Jack Ricci: Combat effects of prolonged sitting
October 10, 2016
Prolonged sitting is a habit that has been accepted as a regular part of most workplace and educational settings. Whether you're in the driver's seat, at school, at work or on the couch watching your favorite TV show chances are you spend a good majority of your day in a seated position. And the scientific community say it's wreaking havoc on our bodies.
Technological advancements aren't helping us either. Technology is improving the way we can access and share information in both the workplace and in classrooms, but that also means more time in front of a computer.
Dr. James Levine, director of the Mayo Clinic Obesity Solutions Initiative and inventor of the treadmill desk stated "Sitting is more dangerous than smoking, kills more people than HIV and is more treacherous than parachuting. We are sitting ourselves to death."
Tom Rath, author of the New York Times bestselling book Eat Move Sleep, states "Sitting is the most underrated health-threat of modern time. Researchers found that sitting more than six hours in a day will greatly increase your risk of an early death."
A sedentary lifestyle has long been associated with a variety of health problems: strained neck and shoulders, back problems, hip problems, knee problems, brain damage, organ damage and cardiovascular disease (clogged arteries and varicose veins).
A 2015 study published in Experimental Physiology by Dr. Ali McManus of the University of British Columbia titled Impact of prolonged sitting on vascular function in young girls, showed what happens to young children when asked to sit for extended periods of time.
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In this study, a group of girls between the ages of 9 and 12 were asked to sit for three hours in a bean bag chair. Half of the girls were asked to sit uninterrupted, while the other half were asked to get up once each hour and casually ride a stationary bike for 10 minutes. Researchers then measured their arterial function.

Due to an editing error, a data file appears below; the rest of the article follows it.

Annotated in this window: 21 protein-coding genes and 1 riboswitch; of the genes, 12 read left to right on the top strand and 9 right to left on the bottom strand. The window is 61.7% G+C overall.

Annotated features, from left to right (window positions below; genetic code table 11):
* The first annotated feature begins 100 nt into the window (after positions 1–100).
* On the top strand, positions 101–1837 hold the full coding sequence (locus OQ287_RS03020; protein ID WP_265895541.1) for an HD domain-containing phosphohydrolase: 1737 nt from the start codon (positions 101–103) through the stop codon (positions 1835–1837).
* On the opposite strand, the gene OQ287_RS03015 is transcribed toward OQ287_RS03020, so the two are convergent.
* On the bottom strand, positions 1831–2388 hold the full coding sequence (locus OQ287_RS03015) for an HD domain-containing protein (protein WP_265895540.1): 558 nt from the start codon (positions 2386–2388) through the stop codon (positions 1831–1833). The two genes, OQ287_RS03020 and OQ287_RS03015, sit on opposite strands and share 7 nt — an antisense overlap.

The results were alarming for the girls who sat for three hours uninterrupted: they showed "a profound reduction in vascular function." Fortunately, the girls' arteries returned to normal quite rapidly: those who had sat for three uninterrupted hours demonstrated healthy vascular function when retested on subsequent trips to the lab.
The most encouraging finding of the study, however, was with the girls who broke up their sitting time with 10 minutes of easy cycling each hour. This group showed no decline at all in vascular function. This means that we can combat the effects of prolonged sitting by engaging in regular movement.
The solution? Break up your work or school day with regular bouts of exercise. Take 10 minutes each hour and:
Go for a brisk walk
Do some calisthenics
Ride a bike
Juggle a soccer ball
Or put on your favorite music and dance
In addition to taking regular "movement breaks," we can also include movement as a part of our work station.
Here are some options: Sit on a gym ball or wobble air cushion.
Create a standing work station.
Create a stationary bike workstation or a treadmill workstation.
Using a gym ball or wobble air cushion as a seat has added benefits: it stimulates your balance centers in your brain and spinal column. This helps us to maintain a healthy skeletal system and helps prevent the loss of balance over time.
Whichever option(s) you choose, I recommend doing some research to ensure you're ergonomically balanced at your workstation. Consult with a workplace ergonomics specialist in your company or ask for help from someone in your community.
Many chiropractors and physical therapists can also provide excellent feedback in this area.
Jack Ricci, D.C. uses non-surgical, drug-free, non-invasive methods to get fast and effective results in patients who suffer from neck and back pain (including herniated disks, pinched nerves, back and neck injuries and muscle tension), headaches, athletic injuries, sleep disorders and scoliosis. He can be reached through his website at http://www.core-chiro.com.
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